Valentin Yordano 'New Frontiers'
Colors and angles are emblematic in Valentin Yordanov’s paintings, and they remain that way in his current exhibition “New Frontiers.” The overlapping forms reference rhythms of American urbanism filtered with the visual beats of the Strip. That is not to say Yordanov’s geometric impulses are an awestruck whimsy of an out-of-towner in for a weekend. They seem to be a response from the artist's two different worlds.
While these works by Yordanov further embed him with Las Vegas painters who play off mid-20th century modernism and the colors of roadside neon, that’s just the destination. Layers of art references are his starting point and along for the ride by echoing early abstract artists like August Macke, Wassily Kandinsky, Natalia Goncharova, and all the others who broke apart forms. Yorkdanov’s paintings are a Las Vegas interpretation on the beginnings of that abstraction and the Bulgarian-born artist has you see Las Vegas while feeling Europe.
Also, look closely at the straight lines that shape his angles. They keep evidence of the artist's hand, an urban defiance of manufactured perfection. That isn’t from naiveté of craft, but a confession of labor, like the renderings he is known to display during an exhibition.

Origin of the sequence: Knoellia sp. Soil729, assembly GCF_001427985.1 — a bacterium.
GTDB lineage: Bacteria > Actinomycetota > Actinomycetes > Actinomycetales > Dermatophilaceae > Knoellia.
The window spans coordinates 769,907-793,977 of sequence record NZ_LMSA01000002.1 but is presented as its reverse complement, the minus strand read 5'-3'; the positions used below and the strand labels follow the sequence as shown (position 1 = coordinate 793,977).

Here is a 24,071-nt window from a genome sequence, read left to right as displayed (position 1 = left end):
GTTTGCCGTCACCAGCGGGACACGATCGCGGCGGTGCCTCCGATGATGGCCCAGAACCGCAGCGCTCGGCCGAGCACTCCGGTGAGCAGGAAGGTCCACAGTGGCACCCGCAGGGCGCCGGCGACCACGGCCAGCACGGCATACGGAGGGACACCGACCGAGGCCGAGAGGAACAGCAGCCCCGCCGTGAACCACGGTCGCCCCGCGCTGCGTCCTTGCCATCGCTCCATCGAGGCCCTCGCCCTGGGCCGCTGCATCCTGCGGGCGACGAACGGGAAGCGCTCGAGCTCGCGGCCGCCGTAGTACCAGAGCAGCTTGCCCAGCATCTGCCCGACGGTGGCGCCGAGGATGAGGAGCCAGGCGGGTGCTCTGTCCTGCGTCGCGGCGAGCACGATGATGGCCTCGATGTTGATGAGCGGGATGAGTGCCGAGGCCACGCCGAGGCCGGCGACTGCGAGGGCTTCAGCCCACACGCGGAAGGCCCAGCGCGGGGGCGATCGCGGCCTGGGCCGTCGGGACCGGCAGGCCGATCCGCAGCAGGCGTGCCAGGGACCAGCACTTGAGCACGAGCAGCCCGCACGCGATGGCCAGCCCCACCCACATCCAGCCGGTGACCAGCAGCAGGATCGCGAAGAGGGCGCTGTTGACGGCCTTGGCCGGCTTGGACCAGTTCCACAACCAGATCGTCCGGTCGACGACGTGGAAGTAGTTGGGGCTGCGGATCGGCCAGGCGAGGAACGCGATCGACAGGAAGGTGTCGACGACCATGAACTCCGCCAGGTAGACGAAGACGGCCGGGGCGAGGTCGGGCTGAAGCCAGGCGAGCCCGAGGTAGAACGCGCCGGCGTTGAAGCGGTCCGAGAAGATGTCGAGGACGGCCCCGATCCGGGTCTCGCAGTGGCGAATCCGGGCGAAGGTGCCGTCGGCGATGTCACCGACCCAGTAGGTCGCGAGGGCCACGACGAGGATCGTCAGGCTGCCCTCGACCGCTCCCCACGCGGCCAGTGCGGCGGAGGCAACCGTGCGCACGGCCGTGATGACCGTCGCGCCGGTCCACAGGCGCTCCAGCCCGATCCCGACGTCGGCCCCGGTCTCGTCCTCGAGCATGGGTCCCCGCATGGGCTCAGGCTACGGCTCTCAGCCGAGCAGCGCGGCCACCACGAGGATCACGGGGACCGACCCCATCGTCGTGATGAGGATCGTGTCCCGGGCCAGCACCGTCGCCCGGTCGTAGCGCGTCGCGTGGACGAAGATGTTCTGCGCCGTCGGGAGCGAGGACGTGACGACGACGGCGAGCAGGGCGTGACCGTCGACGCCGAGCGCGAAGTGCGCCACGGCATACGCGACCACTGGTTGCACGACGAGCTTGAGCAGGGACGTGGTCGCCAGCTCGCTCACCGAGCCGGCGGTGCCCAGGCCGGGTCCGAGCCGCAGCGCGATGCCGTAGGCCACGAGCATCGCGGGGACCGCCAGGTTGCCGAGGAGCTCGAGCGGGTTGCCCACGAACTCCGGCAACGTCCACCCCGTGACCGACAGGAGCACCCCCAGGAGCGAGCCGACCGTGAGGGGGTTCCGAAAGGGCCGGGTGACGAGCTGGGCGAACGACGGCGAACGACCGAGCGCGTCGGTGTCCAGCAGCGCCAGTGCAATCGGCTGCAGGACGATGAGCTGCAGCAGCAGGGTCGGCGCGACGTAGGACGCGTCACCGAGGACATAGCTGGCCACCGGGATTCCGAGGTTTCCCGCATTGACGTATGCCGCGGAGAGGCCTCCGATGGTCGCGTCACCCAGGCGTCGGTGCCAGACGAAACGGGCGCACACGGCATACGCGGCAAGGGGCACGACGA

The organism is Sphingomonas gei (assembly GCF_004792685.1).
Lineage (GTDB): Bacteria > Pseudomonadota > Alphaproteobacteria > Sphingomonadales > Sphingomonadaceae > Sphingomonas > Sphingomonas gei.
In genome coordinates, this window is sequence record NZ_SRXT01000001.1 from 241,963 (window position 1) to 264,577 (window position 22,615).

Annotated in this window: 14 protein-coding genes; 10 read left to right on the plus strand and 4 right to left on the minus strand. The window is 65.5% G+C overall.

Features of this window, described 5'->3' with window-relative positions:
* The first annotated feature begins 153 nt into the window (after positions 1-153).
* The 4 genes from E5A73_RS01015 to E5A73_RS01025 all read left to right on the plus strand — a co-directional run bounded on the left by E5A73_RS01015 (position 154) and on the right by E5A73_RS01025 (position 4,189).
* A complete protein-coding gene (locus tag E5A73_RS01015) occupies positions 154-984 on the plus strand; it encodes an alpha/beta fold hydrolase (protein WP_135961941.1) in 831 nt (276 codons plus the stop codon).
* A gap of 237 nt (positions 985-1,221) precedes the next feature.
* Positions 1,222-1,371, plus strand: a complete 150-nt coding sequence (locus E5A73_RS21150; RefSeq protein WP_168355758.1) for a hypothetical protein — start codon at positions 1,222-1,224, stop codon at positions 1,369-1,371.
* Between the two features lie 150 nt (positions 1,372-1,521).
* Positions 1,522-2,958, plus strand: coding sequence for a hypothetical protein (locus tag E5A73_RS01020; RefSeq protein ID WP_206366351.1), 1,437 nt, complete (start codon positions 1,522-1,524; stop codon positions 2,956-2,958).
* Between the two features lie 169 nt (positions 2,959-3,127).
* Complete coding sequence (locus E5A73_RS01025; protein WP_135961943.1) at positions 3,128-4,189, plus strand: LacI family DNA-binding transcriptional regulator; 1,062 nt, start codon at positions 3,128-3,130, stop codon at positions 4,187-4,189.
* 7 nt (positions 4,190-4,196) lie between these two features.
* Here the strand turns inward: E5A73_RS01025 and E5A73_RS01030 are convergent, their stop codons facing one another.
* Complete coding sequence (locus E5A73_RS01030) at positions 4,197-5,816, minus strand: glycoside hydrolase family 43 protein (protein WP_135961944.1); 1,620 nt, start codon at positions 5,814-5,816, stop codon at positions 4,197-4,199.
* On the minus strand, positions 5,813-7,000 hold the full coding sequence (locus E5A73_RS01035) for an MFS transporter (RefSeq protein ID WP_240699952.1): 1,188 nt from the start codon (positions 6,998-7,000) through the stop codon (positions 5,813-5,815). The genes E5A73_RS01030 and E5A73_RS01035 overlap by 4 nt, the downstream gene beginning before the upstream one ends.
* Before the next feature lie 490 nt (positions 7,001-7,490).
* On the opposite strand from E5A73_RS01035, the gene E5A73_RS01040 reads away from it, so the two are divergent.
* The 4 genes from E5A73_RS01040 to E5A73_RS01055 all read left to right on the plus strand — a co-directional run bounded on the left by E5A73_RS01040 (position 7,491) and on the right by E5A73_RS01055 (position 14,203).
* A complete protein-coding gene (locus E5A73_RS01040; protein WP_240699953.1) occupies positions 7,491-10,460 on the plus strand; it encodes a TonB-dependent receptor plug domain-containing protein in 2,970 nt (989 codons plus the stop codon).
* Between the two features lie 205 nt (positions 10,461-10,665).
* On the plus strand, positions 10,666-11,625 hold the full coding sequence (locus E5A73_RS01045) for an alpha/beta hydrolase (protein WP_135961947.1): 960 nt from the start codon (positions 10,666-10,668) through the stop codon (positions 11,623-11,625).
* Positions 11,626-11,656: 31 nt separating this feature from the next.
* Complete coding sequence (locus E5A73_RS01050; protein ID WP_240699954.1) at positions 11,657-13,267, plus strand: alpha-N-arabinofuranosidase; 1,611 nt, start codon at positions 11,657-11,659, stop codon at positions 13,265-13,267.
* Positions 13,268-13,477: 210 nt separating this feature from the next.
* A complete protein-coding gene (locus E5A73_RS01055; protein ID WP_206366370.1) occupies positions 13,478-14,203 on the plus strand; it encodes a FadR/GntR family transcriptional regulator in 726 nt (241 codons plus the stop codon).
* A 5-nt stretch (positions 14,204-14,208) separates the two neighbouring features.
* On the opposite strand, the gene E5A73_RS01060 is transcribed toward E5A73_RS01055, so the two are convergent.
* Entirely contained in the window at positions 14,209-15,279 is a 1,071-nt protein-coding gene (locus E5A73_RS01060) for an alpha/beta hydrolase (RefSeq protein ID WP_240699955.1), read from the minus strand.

Inside Sahara West Library's Art Gallery you will see how Yorkdanov’s can be well balanced indoors. Also, his work can also be seen on a ZAP 7 box at Maryland Parkway and Desert Inn Road. That has me hope that someday he will be granted a wall to keep making these connections between his new found Las Vegas ethos and still intact Euro-ness. As a mural, Yorkdanov’s angles would be public art that projects big picture vibrancy fragmented with worldly abstraction.
For now, as paintings, there is a tincture of restlessness by the artist honed in Europe who now has his inner tempo match the pulse of his chosen American city. They fill the room with luminous geometry.
Valentin Yordano 'New Frontiers' Inside Sahara West Library Art Gallery.
"Temple of the Artifacts" 2018
Screen printed cardboard. Sculpture representing boxes for future relics.